Northeast Canyons and Seamounts Marine National Monument
On September 15, 2016, President Obama designated the Northeast Canyons and Seamounts Marine National Monument for waters of the North Atlantic managed by NOAA’s National Marine Fisheries Service (NMFS). The Monument (see Figure 1) covers underwater seamounts (Bear, Mytilus, Physalia, and Retriever) and submerged canyons (Oceanographer, Gilbert, and Lydonia). According to the President’s Proclamation, the Monument is designed to provide protection for important ecological resources and marine species, including deep-sea corals; sperm, fin, and sei whales; Kemp’s ridley sea turtles; and deep-sea fish. Commercial fishing, other than for American lobster and Atlantic deep-sea red crab taken with fixed gear, is prohibited within the Monument as of November 14, 2016, 60 days from the Monument proclamation.
Frequently Asked Questions
|Can I fish commercially in the Monument?||Effective November 14, 2016, no vessel may fish commercially in the Monument, except for fixed gear (pot and trap) vessels fishing with permits for lobster or red crab.|
|What species may be retained and sold from the Monument?||No species may be retained and sold from the Monument, except for lobster and red crab taken with pots or traps.|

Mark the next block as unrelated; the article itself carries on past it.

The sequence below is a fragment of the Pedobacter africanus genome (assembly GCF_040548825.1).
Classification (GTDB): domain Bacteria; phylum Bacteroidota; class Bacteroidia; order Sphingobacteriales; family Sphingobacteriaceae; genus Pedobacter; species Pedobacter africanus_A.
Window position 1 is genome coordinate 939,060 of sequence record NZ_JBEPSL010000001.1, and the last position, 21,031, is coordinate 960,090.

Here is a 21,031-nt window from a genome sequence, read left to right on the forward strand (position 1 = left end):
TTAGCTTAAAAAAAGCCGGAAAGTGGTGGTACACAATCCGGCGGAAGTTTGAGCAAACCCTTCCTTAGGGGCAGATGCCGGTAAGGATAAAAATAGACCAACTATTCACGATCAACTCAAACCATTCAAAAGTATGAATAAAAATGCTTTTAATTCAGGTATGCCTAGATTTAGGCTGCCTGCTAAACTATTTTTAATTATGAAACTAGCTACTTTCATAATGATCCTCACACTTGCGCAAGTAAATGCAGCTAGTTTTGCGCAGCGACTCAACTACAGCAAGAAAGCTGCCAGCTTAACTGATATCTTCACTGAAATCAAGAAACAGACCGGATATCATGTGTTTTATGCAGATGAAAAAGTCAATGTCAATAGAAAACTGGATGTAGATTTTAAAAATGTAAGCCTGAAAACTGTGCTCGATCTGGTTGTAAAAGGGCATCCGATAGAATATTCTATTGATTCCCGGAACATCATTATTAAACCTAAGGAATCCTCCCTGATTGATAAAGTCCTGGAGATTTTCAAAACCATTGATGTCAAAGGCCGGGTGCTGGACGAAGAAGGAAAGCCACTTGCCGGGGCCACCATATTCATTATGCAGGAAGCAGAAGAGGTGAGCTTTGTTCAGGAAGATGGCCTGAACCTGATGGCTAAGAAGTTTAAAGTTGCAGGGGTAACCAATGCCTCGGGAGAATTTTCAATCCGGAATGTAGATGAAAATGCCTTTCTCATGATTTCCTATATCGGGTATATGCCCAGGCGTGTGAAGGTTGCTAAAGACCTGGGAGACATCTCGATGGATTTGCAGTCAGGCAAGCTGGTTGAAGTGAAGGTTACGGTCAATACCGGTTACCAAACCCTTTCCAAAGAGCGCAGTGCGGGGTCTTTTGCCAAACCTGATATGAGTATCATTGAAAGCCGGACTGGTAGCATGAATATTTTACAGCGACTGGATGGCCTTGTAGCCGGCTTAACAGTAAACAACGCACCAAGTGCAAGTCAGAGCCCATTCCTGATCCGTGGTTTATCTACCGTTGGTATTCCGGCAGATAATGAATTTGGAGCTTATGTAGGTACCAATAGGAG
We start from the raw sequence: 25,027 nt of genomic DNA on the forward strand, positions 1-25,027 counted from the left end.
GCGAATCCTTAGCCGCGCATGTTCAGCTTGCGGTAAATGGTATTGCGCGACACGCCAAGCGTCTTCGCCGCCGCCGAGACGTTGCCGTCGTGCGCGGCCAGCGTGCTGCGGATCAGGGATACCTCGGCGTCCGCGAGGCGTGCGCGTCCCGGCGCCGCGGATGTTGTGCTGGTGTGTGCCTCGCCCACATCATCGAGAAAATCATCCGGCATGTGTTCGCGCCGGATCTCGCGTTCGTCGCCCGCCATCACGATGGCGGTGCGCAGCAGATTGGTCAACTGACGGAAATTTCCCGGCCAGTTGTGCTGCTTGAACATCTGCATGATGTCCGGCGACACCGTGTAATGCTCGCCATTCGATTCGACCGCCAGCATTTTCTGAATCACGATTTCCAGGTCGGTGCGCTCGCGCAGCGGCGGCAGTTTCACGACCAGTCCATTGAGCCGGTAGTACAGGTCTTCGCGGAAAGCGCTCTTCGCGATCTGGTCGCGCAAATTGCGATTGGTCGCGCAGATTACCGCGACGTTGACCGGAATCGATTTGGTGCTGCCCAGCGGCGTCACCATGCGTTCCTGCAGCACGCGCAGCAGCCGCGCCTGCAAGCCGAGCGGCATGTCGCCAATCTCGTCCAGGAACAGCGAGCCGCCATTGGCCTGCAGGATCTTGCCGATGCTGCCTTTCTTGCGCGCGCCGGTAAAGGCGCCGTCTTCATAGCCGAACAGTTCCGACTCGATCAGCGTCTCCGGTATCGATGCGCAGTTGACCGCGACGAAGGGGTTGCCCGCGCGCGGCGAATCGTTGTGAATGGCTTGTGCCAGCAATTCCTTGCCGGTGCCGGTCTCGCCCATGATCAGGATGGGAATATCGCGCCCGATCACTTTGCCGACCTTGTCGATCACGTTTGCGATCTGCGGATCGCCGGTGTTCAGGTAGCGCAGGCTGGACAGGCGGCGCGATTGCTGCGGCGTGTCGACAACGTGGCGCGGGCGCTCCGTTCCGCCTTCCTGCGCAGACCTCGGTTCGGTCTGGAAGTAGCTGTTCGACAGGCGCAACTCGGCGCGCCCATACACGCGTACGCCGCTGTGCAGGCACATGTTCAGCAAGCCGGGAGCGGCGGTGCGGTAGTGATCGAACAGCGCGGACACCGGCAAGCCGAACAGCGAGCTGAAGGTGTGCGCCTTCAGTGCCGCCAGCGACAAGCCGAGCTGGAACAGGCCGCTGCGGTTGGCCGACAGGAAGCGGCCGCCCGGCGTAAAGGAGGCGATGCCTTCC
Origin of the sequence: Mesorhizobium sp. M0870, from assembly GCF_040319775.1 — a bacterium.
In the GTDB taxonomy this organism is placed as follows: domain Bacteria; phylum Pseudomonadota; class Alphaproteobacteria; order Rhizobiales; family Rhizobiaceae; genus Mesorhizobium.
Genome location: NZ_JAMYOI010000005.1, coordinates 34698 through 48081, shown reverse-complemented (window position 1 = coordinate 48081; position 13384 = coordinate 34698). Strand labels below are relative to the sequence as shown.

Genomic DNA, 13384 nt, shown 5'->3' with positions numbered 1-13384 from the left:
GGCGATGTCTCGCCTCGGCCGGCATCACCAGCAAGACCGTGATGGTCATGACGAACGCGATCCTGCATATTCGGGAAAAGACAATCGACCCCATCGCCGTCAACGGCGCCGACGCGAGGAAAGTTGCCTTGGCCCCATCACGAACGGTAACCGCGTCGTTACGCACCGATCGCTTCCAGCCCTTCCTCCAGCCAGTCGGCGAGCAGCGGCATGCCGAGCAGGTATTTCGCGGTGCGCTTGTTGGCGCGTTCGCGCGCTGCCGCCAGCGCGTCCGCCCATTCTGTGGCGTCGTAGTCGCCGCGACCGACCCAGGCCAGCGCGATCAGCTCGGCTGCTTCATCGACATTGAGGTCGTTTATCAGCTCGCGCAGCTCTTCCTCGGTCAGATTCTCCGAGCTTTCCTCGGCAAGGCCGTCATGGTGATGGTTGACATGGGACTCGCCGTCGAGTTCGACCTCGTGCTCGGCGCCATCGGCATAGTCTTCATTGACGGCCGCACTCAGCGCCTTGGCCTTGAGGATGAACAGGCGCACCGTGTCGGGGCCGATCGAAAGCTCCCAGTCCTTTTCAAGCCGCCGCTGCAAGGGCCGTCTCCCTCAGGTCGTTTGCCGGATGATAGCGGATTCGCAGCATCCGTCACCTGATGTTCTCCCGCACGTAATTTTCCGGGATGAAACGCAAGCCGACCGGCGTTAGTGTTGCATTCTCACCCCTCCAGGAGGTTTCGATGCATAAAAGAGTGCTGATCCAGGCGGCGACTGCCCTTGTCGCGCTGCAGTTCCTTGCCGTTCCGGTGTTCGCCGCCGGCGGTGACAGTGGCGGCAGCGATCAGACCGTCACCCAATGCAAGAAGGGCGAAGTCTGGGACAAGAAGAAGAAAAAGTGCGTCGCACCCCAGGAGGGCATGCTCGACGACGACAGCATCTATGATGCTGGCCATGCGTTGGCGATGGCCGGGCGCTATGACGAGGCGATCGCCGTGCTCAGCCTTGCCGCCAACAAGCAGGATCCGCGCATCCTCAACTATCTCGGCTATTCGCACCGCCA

|By when must I remove my gear from the Monument?||All fishing gear, with the exception of allowed and appropriately tagged lobster/crab pots, must be removed from the area before 12:01am on November 14, 2016.|
|How long can lobster and red crab harvesters fish in the Monument?||The Presidential Proclamation for the Monument provides lobster and red crab pot and trap harvesters with an exemption from the fishing prohibition for not more than seven years.|
|Can I fish recreationally in the Monument?||Yes. Anglers can continue to fish according to permits and limits that existed before the Monument designation. However, there could be future restrictions or permit requirements. We will provide anglers ample notice of any changes, and we will provide updated information regularly.|
|Can I transit through the Monument with commercial fishing gear aboard my vessel?||Yes. To transit the Monument, gear must not be available for immediate use and appropriately stowed either below deck, on deck, or on reel, consistent with the definitions at 50 CFR 648.2.|